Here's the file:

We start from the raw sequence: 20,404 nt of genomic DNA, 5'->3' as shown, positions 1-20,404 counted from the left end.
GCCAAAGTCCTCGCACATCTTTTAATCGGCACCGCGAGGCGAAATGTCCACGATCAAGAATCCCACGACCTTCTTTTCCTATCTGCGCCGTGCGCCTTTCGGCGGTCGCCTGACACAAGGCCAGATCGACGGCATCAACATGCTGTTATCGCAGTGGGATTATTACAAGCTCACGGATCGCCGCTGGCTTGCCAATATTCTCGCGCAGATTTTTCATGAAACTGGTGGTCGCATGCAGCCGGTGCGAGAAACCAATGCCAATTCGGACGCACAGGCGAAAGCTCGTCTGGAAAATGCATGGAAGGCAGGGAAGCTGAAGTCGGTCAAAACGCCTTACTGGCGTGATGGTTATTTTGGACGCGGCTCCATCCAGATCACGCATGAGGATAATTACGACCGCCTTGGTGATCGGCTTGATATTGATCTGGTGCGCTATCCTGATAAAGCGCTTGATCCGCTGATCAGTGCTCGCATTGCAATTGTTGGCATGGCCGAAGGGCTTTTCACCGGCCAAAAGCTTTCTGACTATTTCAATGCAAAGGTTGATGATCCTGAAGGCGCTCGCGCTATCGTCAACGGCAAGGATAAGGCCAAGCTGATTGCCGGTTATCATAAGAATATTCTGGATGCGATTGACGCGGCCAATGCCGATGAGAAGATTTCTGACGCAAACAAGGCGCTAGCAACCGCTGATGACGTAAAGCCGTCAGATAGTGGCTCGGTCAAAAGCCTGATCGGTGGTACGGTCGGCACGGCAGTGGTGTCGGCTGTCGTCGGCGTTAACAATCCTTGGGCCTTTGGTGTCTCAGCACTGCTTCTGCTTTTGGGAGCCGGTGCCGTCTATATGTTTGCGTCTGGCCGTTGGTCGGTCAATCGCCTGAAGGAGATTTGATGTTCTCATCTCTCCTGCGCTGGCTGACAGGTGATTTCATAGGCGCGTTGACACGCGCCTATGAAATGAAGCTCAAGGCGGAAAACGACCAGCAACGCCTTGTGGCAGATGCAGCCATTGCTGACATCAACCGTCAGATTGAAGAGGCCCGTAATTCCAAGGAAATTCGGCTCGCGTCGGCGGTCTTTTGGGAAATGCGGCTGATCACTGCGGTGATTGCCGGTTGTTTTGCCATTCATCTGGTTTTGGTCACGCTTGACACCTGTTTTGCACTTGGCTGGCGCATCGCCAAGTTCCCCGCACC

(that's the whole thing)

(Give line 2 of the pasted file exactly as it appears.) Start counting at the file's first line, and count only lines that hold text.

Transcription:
GCCAAAGTCCTCGCACATCTTTTAATCGGCACCGCGAGGCGAAATGTCCACGATCAAGAATCCCACGACCTTCTTTTCCTATCTGCGCCGTGCGCCTTTCGGCGGTCGCCTGACACAAGGCCAGATCGACGGCATCAACATGCTGTTATCGCAGTGGGATTATTACAAGCTCACGGATCGCCGCTGGCTTGCCAATATTCTCGCGCAGATTTTTCATGAAACTGGTGGTCGCATGCAGCCGGTGCGAGAAACCAATGCCAATTCGGACGCACAGGCGAAAGCTCGTCTGGAAAATGCATGGAAGGCAGGGAAGCTGAAGTCGGTCAAAACGCCTTACTGGCGTGATGGTTATTTTGGACGCGGCTCCATCCAGATCACGCATGAGGATAATTACGACCGCCTTGGTGATCGGCTTGATATTGATCTGGTGCGCTATCCTGATAAAGCGCTTGATCCGCTGATCAGTGCTCGCATTGCAATTGTTGGCATGGCCGAAGGGCTTTTCACCGGCCAAAAGCTTTCTGACTATTTCAATGCAAAGGTTGATGATCCTGAAGGCGCTCGCGCTATCGTCAACGGCAAGGATAAGGCCAAGCTGATTGCCGGTTATCATAAGAATATTCTGGATGCGATTGACGCGGCCAATGCCGATGAGAAGATTTCTGACGCAAACAAGGCGCTAGCAACCGCTGATGACGTAAAGCCGTCAGATAGTGGCTCGGTCAAAAGCCTGATCGGTGGTACGGTCGGCACGGCAGTGGTGTCGGCTGTCGTCGGCGTTAACAATCCTTGGGCCTTTGGTGTCTCAGCACTGCTTCTGCTTTTGGGAGCCGGTGCCGTCTATATGTTTGCGTCTGGCCGTTGGTCGGTCAATCGCCTGAAGGAGATTTGATGTTCTCATCTCTCCTGCGCTGGCTGACAGGTGATTTCATAGGCGCGTTGACACGCGCCTATGAAATGAAGCTCAAGGCGGAAAACGACCAGCAACGCCTTGTGGCAGATGCAGCCATTGCTGACATCAACCGTCAGATTGAAGAGGCCCGTAATTCCAAGGAAATTCGGCTCGCGTCGGCGGTCTTTTGGGAAATGCGGCTGATCACTGCGGTGATTGCCGGTTGTTTTGCCATTCATCTGGTTTTGGTCACGCTTGACACCTGTTTTGCACTTGGCTGGCGCATCGCCAAGTTCCCCGCACC